The Department for Business, Innovation & Skills (BIS) is the department for economic growth. The department invests in skills and education to promote trade, boost innovation and help people to start and grow a business. BIS covers these areas: Business and enterprise Consumer rights and issues UK economy Employment Europe Financial services Further education and skills Higher education Regulation reform Science and innovation Trade and investment
Innovate UK, Knowledge Transfer Network, Catapults
UK Trade and Investment
Defra is the UK government department responsible for policy and regulations on environmental, food and rural issues. Our priorities are to grow the rural economy, improve the environment and safeguard animal and plant health. Defra are responsible for policy and regulations on: the natural environment, biodiversity, plants and animals sustainable development and the green economy food, farming and fisheries animal health and welfare environmental protection and pollution control rural communities and issues Although Defra only works directly in England, it works closely with the devolved administrations in Wales, Scotland and Northern Ireland, and generally leads on negotiations in the EU and internationally.
Centre for Environment, Fisheries and Aquaculture Science
Jointly funds the National Diet and Nutrition Survey with the Food Standards Agency. The National Diet and Nutrition Survey (NDNS) is a programme of surveys designed to assess the diet, nutrient intake and nutritional status of the general population aged 1.5 years and over living in private households in the UK.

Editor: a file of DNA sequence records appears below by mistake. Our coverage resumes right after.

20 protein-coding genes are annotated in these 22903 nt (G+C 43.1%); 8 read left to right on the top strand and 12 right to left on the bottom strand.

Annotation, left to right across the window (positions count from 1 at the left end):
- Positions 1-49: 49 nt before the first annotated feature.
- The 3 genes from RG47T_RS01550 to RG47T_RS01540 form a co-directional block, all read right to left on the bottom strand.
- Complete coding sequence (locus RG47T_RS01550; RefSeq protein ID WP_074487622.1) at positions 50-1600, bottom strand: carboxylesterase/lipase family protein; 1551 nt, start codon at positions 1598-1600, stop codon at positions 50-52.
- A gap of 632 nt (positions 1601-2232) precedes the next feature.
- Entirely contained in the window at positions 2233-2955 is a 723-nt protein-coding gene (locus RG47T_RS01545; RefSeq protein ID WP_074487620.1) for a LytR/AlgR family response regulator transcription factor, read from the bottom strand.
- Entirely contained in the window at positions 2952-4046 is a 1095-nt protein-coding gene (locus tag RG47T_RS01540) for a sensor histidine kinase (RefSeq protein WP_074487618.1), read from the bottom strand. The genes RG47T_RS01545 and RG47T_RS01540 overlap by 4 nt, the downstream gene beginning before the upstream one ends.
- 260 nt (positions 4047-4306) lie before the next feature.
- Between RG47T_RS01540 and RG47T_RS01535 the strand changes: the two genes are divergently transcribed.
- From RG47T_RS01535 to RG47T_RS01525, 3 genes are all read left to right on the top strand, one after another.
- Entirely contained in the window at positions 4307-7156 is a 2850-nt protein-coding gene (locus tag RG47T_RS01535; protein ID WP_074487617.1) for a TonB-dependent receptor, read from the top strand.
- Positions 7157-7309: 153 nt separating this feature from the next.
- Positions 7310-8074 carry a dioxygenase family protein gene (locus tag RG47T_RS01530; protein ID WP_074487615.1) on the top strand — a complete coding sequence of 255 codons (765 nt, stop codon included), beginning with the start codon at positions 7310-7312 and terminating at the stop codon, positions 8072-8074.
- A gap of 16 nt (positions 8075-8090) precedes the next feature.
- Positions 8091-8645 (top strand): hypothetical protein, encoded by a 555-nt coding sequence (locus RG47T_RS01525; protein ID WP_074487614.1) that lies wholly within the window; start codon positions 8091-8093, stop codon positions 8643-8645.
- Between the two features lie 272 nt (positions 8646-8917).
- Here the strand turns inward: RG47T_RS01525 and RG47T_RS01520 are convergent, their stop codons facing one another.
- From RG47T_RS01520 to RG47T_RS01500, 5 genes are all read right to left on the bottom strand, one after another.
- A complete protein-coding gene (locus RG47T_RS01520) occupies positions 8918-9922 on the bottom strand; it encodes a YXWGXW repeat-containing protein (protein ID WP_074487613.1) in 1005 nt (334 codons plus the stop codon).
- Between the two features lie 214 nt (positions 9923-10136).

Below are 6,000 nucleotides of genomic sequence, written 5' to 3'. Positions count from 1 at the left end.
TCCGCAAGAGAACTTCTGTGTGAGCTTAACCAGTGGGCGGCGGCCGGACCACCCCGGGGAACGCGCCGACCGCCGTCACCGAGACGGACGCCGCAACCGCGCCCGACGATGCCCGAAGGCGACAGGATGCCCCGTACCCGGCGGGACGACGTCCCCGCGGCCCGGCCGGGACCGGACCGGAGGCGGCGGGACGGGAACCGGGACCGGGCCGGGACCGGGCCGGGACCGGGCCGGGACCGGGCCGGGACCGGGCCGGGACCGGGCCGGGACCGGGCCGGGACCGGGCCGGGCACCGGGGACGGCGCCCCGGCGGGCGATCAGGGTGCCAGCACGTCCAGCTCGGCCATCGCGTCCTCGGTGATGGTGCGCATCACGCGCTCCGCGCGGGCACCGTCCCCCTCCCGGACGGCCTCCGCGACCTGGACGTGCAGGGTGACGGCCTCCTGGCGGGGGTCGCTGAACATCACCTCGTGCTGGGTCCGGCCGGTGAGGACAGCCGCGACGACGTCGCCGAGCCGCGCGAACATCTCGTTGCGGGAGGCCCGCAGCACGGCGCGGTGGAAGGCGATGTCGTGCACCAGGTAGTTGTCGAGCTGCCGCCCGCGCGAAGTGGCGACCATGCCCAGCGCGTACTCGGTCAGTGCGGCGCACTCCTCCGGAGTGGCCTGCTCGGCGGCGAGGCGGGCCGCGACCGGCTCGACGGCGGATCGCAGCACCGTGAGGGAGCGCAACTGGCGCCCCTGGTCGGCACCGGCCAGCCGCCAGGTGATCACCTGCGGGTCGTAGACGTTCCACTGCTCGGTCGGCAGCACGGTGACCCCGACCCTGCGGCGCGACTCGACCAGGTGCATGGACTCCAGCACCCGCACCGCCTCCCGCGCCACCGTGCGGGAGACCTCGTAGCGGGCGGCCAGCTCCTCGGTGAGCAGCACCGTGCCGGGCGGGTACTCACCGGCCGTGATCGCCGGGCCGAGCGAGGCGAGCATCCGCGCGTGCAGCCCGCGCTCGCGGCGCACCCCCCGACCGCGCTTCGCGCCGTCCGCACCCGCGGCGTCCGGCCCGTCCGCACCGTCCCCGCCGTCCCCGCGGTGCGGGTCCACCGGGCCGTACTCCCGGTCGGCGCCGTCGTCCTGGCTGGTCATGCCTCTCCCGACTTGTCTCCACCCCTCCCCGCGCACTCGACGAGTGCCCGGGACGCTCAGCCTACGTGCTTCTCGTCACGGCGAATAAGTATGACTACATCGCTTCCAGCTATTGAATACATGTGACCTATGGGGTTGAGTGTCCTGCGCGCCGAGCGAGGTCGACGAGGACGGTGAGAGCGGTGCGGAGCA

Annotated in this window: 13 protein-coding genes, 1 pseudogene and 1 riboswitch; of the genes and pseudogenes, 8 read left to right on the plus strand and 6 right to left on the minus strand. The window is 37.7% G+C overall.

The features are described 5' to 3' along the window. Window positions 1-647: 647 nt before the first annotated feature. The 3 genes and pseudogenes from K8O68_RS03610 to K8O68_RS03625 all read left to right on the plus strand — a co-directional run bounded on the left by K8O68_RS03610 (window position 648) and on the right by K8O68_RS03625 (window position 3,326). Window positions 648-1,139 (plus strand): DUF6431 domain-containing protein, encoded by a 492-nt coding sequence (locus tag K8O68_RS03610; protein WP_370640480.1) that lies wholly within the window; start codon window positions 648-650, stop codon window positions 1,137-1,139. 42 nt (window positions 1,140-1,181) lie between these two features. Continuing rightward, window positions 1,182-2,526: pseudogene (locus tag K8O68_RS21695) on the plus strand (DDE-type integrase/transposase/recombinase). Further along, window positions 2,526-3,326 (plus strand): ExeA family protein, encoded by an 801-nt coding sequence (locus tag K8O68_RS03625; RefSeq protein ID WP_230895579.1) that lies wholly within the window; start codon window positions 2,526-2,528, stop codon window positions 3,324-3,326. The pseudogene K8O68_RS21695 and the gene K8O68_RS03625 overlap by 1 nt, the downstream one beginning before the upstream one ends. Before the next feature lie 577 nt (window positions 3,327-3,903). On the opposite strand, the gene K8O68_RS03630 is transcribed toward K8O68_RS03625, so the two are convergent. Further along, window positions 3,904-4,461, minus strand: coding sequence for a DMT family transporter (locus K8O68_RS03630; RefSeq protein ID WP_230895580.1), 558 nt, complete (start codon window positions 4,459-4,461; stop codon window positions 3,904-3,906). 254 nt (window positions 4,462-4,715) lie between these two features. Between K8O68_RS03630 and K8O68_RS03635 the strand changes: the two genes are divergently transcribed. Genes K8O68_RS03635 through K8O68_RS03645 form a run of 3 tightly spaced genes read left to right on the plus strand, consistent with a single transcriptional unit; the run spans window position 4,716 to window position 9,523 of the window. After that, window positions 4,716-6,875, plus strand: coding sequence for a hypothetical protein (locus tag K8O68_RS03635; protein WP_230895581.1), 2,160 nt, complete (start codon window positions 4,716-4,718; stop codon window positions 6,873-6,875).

This links to a spreadsheet which lists current funding opportunities for Food and Drink projects. If you would like to discuss any projects and the funding that is available. Please contact Serena Broadway: firstname.lastname@example.org or 07826 505756
The British Frozen Food Federation (BFFF) are the Trade Association for the UK frozen food industry with over 300 members comprising Producers, Wholesalers, Importers, Exporters, Brokers, Retailers and related Associate businesses. Membership provides an excellent opportunity for frozen food companies and associates to gain awareness at both commercial and legislative levels and also to understand how BFFF is promoting the industry. The UK frozen food market is worth £7.85 billion. BFFF formed in 1973 out of NAWDOFF who originate from 1948. Their key strategic pillars are to: Promote and Protect the interests of the frozen food industryProvide membership services Address industry key issues Organise networking opportunities for members 4Feb15
Chilled Foods Assocation (CFA) was formed in 1989 to establish, continuously improve and promote best hygienic practice standards in the production of retailed chilled prepared food. CFA represents many of the leading names in UK chilled prepared food production, predominantly supplying the retail trade. Develop and promote common standards of safety and quality in the production and distribution of chilled prepared foods Represent the key interests of manufacturers of chilled prepared foods in their formal dealings on major issues with regulatory bodies and with other relevant groups Safeguard the industry as a whole by providing a common view and voice Co-ordinate with organisations and other groups having related interests Promote a favourable environment for the marketing of chilled prepared foods in the long term 5Feb15
FPC is the UK's fresh produce trade association. Widely recognised as the voice of the UK industry, the FPC plays a unique and crucial role in creating opportunities, defending livelihoods and supporting the growth of its members' businesses from picking and packing to retailer and restaurant. Our organisation is owned by its vast membership and we work exclusively for them. Our current membership stands at around 700 businesses which continues to grow year on year. Members include retailers, distributors, importers, wholesalers, processors, packers, food service and a large number of associated members including freight handling, ports, embassies, laboratories, business solutions, lawyers, packaging, recruitment and trade media. Source: (http://www.freshproduce.org.uk/) 5Feb15